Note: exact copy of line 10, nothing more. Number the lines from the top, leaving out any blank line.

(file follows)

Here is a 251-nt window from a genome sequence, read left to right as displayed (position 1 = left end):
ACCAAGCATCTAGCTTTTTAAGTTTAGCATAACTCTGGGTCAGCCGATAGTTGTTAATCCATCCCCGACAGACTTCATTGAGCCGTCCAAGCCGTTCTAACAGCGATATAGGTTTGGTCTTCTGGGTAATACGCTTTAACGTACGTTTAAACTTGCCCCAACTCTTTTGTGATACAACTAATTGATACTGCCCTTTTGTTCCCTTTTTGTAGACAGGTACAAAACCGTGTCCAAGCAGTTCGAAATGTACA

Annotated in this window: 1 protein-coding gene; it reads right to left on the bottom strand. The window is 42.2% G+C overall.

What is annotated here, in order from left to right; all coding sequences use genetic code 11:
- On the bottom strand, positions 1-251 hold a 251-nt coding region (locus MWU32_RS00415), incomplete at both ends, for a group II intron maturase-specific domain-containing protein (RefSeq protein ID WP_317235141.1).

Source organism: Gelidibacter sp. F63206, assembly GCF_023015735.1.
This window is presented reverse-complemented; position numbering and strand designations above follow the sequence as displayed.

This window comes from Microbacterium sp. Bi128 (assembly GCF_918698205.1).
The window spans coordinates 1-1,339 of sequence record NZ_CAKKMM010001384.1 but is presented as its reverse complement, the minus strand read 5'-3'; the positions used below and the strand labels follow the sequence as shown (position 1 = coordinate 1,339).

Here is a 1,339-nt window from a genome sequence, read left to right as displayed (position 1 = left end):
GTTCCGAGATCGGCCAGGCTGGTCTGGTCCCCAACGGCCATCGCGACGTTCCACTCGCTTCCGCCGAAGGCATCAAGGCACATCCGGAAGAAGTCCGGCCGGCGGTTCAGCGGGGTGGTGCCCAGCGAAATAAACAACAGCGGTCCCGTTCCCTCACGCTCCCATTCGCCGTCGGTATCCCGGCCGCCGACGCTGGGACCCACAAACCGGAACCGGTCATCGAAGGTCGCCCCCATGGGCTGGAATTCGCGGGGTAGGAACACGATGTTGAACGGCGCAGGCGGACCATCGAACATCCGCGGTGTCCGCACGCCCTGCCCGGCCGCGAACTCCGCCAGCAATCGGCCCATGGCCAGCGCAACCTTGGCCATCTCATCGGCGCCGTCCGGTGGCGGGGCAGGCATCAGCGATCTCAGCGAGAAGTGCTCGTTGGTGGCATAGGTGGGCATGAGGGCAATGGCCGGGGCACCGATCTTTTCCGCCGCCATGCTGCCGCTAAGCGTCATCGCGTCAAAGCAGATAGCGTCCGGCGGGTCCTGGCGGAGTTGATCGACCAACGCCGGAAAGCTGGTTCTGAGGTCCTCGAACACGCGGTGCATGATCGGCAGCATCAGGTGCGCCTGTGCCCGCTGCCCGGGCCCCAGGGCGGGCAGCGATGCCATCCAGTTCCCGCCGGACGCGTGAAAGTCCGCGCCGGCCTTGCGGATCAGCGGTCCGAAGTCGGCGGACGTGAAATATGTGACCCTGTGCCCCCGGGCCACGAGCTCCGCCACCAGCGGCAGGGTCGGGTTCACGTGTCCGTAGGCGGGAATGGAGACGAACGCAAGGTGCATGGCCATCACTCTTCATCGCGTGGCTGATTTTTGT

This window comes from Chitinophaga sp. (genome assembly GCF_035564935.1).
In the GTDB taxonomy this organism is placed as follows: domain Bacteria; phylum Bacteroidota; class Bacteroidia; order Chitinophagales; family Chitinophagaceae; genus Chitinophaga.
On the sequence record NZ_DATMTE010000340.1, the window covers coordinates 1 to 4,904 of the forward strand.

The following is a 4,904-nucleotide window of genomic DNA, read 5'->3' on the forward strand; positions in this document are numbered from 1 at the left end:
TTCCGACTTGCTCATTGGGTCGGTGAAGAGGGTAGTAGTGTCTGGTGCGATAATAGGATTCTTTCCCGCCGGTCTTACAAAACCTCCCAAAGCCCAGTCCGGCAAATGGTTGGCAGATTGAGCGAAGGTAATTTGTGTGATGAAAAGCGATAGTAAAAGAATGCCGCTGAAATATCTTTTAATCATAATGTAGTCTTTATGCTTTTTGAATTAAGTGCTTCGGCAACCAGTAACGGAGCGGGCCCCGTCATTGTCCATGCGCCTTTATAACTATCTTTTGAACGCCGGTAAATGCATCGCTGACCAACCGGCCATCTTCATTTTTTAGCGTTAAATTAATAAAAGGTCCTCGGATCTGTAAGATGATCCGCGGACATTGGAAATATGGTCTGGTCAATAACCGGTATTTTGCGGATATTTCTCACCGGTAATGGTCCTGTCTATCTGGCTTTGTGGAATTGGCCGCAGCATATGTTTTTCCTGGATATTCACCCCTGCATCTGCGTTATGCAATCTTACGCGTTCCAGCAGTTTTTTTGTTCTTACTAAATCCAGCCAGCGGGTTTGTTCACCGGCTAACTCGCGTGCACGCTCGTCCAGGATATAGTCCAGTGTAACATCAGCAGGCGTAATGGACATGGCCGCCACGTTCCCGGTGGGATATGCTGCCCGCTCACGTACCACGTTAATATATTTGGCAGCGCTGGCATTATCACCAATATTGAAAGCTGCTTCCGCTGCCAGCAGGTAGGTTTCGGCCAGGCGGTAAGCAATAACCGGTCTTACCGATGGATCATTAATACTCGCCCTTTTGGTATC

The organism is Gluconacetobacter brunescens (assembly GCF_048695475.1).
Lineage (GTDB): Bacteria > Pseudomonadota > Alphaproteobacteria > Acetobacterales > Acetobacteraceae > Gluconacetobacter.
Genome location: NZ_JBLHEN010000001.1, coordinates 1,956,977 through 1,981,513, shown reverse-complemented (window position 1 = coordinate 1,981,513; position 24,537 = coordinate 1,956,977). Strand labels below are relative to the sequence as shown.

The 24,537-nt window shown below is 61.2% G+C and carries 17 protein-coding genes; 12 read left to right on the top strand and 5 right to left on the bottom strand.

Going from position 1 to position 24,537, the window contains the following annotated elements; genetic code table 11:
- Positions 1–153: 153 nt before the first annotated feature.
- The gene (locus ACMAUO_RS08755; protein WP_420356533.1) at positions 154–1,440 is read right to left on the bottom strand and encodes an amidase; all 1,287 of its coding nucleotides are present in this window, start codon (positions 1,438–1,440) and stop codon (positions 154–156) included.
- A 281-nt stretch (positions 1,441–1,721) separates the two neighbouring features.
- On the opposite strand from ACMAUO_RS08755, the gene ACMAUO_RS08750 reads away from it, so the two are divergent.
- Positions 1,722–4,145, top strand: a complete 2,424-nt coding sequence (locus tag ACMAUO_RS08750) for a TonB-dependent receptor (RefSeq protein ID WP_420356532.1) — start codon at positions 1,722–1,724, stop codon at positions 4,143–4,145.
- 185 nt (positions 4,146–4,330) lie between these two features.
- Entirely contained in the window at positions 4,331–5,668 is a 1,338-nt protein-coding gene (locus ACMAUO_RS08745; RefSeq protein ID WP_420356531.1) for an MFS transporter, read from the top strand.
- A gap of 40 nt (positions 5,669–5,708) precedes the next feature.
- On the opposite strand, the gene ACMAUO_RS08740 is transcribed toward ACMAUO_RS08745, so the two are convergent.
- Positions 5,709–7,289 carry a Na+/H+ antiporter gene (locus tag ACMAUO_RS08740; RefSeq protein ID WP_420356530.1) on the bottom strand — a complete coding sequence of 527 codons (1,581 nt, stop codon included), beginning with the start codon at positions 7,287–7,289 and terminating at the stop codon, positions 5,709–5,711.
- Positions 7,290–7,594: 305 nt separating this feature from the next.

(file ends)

Here is a 1,339-nt window from a genome sequence, read left to right as displayed (position 1 = left end):